Advocating for Net Neutrality: Make Your Voice Heard

1. Teach and Learn about Net Neutrality with friends and family

Make a poster or a meme about Net Neutrality with your friends and family. Here's a helpful guide on how to do it. Share your make and give other makers constructive feedback in course discussion. These small "teach-ins" are called Maker Parties.

2. Remix something for Net Neutrality

Make a open educational resource designed to teach something about Net Neutrality to someone you care about. Try finding someone to collaborate with, and make something epic. Great activities made during this training have a chance to be added to the Net Neutrality Teaching Kit!

Remix the Net Neutrality Teaching Kit, associated activities, or start from scratch.

Need help with the Webmaker tools? Check out the resources under Exploring.

3. Sign a petition and argue its relevance

Petitions and emails are a great way to apply pressure to policy makers. Tell them to do the right thing to protect net neutrality.

If you are in the US, decide whether to sign Mozilla's petition and explain your personal reasons for why or why not in the course discussion.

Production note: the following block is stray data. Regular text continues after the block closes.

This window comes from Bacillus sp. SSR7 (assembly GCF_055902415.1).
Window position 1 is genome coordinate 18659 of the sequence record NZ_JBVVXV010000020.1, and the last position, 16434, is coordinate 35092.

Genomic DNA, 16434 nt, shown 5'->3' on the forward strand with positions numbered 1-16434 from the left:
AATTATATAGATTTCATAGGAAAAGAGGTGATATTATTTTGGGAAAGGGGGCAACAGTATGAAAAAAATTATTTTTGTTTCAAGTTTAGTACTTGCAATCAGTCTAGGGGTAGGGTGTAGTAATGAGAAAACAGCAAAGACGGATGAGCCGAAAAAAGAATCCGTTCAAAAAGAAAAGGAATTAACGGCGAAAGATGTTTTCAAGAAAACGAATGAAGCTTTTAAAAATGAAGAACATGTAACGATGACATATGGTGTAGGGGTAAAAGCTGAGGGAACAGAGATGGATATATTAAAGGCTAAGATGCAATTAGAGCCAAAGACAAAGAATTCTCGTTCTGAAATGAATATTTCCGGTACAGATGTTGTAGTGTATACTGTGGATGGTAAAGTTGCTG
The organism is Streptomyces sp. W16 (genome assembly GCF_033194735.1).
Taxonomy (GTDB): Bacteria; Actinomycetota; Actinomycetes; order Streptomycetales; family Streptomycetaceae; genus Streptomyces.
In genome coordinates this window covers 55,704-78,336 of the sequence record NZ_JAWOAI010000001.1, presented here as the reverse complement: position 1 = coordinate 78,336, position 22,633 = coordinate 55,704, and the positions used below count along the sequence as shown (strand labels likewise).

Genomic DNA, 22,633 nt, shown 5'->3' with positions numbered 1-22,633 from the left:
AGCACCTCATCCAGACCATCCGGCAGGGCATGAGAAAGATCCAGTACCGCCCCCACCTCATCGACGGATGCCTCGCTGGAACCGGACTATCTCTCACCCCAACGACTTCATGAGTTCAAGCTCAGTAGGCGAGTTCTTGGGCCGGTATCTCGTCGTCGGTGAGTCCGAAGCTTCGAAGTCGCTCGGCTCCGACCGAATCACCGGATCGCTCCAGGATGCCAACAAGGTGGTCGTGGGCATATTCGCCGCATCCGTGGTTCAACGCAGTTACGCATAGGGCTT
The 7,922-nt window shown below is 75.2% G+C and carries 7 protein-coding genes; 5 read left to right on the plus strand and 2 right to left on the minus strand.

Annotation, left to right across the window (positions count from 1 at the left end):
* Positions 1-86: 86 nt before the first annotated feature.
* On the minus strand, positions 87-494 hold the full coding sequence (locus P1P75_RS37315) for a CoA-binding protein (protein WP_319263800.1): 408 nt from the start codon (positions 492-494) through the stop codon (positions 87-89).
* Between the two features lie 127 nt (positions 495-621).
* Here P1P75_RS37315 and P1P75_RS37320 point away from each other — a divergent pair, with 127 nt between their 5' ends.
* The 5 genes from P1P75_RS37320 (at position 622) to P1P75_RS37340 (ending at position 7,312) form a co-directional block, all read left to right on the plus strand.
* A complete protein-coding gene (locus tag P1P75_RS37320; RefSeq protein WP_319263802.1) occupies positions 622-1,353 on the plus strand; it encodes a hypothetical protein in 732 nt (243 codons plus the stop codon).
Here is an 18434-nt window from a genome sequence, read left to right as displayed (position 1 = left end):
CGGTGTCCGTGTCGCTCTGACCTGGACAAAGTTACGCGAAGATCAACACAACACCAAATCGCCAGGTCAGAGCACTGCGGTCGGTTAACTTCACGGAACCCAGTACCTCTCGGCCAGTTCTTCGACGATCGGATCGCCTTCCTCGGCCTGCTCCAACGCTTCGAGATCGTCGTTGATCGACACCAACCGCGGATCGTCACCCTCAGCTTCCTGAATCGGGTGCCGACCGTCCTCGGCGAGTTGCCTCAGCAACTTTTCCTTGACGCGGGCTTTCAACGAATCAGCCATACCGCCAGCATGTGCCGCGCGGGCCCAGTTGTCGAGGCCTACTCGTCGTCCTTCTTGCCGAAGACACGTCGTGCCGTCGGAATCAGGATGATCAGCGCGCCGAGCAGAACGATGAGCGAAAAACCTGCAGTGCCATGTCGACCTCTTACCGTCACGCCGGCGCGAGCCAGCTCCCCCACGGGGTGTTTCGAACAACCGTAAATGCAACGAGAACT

If you aren't in the US, it's still important to Say No to the Internet Slow Lane!

4. File your very first FCC complaint!

The more the FCC hears directly from people, the better it will be to protect the Web. You can file your comments either online or via mail. When you comment, don't forget to tell the FCC why Net Neutrality is important to you.

  • You can use the EFF's "Dear FCC" template or the Consumerist guide to file FCC complaint. You can see all filed complaints on this issue.
  • Freeform your complaint at or email
  • If you prefer to submit via mail or in person, you can mail your comments to:

    FCC Secretary Marlene H. Dortch
    445 12th Street, SW Room TW-B204
    Washington, DC 20554

    Or, you can hand deliver them to

    236 Massachusetts Ave., NE
    Suite 110
    Washington, DC 20002

    between 8 a.m. and 7 p.m. ET. But don't bring anything in an envelope or box, or they won't take it!

  • Once you've submitted, share your complaint in the course discussion.

5. Write a Letter to the Editor of your local newspaper

Open Media has created a letter-to-the-editor tool that you can use to write a letter to your local newspaper. Let's make sure Congress members know how their voters feel about Net Neutrality. If Net Neutrality isn't an issue in your country, perhaps you would like to write a letter to a US paper and explain how your country has kept the web open?

6. Organize a larger Net Neutrality Maker Party

Organize a bigger event to #TeachTheWeb and Net Neutrality. We have tons of resources to help, and you can get personal advice in our community discussion.

Where to next?